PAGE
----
How Healthy Are Your GxP Processes?

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5 key areas to support continuous improvement in a rapidly changing environment

The challenges that the life sciences industry is facing today have created a new operational environment that makes it more challenging for you to maintain GxP compliance. Many organizations have begun to understand what work can be done remotely and what has not worked particularly well. Although offices may be starting to open and regulatory inspections are resuming, many resources are no longer available as budgets have been restricted.

In addition, the demand for your products may have changed. If you manufacture products for elective surgery, then you have seen the negative impact that the last few months have brought. Conversely, there are other businesses, for example, those that manufacture ventilators and personal protective equipment, that have seen the reverse.

With all these factors in play, this is a good time to review the health of your GxP and QMS processes. In this post, we’ll examine five key areas to explore to ensure that your organization is prepared to maintain regulatory compliance and process efficiency, while navigating the ongoing challenges and limitations presented by COVID-19.

  1. Understand Remote Inspection Best Practices and Guidance
    Staying compliant and meeting regulatory expectations is key. To do that, you need to understand what agencies and notified bodies expect and how they will undertake remote inspections going forward. Although there are reference documents available, and manufacturers have also received guidance from notified bodies, it’s beneficial for you to understand how these audits should be conducted specifically within your organization.

    If you haven’t been part of a remote inspection already, it’s important to know that they vary in their approach, and that they may uncover some additional complications. This means that being inspection-ready has taken on a new dimension.

    You may be used to running mock inspections under the normal setting, but it’s important that you also run mock inspections for any scheduled remote inspections in order to best prepare for these activities.

  2. Correct and Respond Quickly and Properly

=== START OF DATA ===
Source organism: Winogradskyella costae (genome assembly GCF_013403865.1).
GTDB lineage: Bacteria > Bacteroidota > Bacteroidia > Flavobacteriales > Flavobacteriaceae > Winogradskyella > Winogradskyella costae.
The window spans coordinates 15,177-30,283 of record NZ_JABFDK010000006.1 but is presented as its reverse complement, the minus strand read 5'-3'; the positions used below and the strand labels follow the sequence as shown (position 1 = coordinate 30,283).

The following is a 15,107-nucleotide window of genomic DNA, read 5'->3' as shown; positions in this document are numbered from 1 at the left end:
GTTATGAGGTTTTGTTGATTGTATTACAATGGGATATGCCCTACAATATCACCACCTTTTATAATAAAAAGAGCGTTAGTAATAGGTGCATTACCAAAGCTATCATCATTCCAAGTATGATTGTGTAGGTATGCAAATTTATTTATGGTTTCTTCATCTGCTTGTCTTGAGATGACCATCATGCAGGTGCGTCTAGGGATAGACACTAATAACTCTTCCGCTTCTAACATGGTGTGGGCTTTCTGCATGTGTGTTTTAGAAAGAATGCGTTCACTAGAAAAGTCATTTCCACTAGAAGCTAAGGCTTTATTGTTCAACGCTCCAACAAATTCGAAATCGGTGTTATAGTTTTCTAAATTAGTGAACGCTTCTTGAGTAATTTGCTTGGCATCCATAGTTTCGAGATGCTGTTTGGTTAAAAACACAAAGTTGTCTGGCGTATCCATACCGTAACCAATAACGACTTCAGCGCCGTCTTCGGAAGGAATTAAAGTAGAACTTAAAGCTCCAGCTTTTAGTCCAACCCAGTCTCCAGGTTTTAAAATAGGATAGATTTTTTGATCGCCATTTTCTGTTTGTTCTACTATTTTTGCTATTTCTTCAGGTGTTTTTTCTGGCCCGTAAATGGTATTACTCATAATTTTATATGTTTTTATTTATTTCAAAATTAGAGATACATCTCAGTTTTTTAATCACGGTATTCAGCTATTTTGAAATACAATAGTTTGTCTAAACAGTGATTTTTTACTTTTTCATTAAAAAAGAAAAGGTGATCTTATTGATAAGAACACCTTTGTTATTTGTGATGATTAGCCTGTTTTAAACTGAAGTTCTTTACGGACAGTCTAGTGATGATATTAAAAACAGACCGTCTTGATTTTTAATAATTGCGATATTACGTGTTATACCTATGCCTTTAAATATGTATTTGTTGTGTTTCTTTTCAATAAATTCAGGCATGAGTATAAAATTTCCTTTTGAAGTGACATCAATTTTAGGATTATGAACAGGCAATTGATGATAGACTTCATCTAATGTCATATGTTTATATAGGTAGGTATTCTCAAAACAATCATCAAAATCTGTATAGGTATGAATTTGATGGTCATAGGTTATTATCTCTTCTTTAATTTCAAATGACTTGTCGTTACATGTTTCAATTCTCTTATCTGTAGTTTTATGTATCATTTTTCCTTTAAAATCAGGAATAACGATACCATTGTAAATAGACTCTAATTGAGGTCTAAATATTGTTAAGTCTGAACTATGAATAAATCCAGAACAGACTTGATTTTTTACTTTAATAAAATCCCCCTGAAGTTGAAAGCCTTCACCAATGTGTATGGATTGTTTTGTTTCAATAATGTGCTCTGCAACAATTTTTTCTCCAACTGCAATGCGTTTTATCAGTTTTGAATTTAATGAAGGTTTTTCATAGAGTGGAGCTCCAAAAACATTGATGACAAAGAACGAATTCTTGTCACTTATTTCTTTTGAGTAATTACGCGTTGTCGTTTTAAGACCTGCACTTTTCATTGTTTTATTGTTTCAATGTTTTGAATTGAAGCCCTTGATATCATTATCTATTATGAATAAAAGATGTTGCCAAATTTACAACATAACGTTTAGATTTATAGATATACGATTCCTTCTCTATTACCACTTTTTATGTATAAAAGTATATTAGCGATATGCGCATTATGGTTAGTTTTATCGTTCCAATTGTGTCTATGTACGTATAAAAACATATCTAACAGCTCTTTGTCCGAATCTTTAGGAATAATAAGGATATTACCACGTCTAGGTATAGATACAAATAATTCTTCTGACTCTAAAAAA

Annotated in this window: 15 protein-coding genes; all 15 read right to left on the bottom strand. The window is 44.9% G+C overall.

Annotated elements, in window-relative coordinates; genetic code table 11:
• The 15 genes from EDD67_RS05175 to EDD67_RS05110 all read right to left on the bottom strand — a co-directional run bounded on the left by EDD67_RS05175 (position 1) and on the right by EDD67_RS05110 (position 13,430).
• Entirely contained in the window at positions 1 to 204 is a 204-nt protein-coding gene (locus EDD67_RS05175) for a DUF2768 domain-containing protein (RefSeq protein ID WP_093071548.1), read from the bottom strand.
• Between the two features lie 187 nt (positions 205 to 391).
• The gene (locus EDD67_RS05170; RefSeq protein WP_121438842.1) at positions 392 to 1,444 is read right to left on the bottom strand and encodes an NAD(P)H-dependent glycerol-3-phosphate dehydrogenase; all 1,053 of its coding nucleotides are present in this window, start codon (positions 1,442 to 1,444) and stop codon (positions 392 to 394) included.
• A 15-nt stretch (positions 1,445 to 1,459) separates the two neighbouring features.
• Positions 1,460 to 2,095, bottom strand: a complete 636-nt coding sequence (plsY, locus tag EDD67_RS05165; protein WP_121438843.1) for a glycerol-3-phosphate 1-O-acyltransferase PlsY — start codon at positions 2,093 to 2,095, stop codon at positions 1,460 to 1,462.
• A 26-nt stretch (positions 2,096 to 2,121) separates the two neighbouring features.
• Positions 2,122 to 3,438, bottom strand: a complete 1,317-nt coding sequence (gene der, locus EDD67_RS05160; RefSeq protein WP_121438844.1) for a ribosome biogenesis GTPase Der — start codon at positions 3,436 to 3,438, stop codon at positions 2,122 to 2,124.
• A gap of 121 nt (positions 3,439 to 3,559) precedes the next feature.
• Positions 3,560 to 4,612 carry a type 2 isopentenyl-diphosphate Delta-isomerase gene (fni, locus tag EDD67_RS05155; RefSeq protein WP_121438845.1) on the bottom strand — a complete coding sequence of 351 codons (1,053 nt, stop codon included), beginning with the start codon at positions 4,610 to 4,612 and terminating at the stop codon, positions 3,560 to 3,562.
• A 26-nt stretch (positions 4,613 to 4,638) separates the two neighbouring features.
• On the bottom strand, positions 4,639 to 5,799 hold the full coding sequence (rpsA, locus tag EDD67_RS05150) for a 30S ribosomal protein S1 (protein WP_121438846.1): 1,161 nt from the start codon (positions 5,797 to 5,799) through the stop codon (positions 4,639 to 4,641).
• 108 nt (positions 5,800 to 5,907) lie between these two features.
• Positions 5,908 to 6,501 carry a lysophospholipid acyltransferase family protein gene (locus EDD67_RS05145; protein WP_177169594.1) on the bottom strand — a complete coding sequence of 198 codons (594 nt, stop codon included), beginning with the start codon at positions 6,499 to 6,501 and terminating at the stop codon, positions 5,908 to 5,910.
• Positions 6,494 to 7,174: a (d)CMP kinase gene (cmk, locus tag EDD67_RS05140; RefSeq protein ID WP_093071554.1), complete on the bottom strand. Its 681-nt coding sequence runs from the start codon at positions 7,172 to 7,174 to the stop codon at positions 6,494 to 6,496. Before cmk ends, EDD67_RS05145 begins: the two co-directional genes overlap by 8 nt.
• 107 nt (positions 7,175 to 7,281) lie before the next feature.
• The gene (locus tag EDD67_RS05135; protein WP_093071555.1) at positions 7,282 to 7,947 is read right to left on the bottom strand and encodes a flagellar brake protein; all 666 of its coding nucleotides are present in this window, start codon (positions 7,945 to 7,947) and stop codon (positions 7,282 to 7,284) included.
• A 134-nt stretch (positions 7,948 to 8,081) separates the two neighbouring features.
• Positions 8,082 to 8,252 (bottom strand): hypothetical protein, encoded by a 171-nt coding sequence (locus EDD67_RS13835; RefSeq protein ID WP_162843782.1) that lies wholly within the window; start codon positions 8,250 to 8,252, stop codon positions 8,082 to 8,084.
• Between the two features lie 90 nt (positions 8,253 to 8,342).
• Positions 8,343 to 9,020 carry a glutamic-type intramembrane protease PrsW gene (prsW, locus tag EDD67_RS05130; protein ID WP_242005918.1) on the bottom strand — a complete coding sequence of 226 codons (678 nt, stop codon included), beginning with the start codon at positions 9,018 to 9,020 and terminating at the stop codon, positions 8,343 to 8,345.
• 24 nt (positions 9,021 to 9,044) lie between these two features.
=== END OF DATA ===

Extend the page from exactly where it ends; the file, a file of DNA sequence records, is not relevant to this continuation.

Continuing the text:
Mock inspections are critical because getting it right the first time is increasingly important; agency and notified body schedules for follow-up and repeat inspection will be very full due to a backlog from the shutdown. For the same reason, how you respond to any nonconformances and findings, especially from notified bodies, will be important.

    This makes follow up to corrective actions critical. When corrective actions are sent, whether in response to a 483 observation or a notified body audit nonconformance, it’s important to minimize extra rounds of follow-up and additional passes back and forth whenever possible.

    If you get the follow up right the first time and eliminate the review period that you have on these corrective actions, you’re going to make your agency and notified body happy. This means that you’re going to avoid delays and resolve that nonconformance as quickly as possible.

  3. Deepen the Culture of Quality
    Quality Culture is an important part of any organization that is occasionally overlooked, particularly in times of crisis. This is especially true now when you may have typically relied on some personnel who were with you prior to the shutdown that may not be available to you now.

    Despite these challenges, it’s important to encourage a culture of quality, and that culture should ultimately be self-regulating. When there are issues with quality culture, you’ll see people closing the doors on issues instead of really fixing them, which can lead to larger problems later. The internal culture of being able to identify nonconformances and address them before they expand will help when you go into inspection mode with third-party auditors and inspection agencies. Improving quality culture will also reduce the cost of overall quality. After all, if your organization cannot afford the cost of a complaint culture, it most certainly cannot afford the expenses of a Warning Letter or Consent Decree.

  4. Reexamine Supplier Process Health
    Health checks are not just for manufacturers; health checks are for suppliers as well. Over the past few months, although your organization may have been taking product from specific suppliers, it’s possible that many of their other customers haven’t been taking product. These suppliers may be facing a squeeze in the near term. This makes is especially important to take a fresh look at supplier capabilities and processes. Were they good enough before? Are they still valid now? It is a particularly important for virtual companies to look at supplier qualification and supplier monitoring, and to review methods for assessing new suppliers.
  5. Evaluate Both Compliance and Effectiveness
    Being compliant is one key need, but you also need to look at how effective your processes are. This means not just looking at compliance, but really evaluating the effectiveness of your process. The only way to understand that is to put suitable metrics in place to identify changes being made and improvements over time. It is certainly possible to be both compliant and efficient!


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Manostaxx – Industrial Management Consulting

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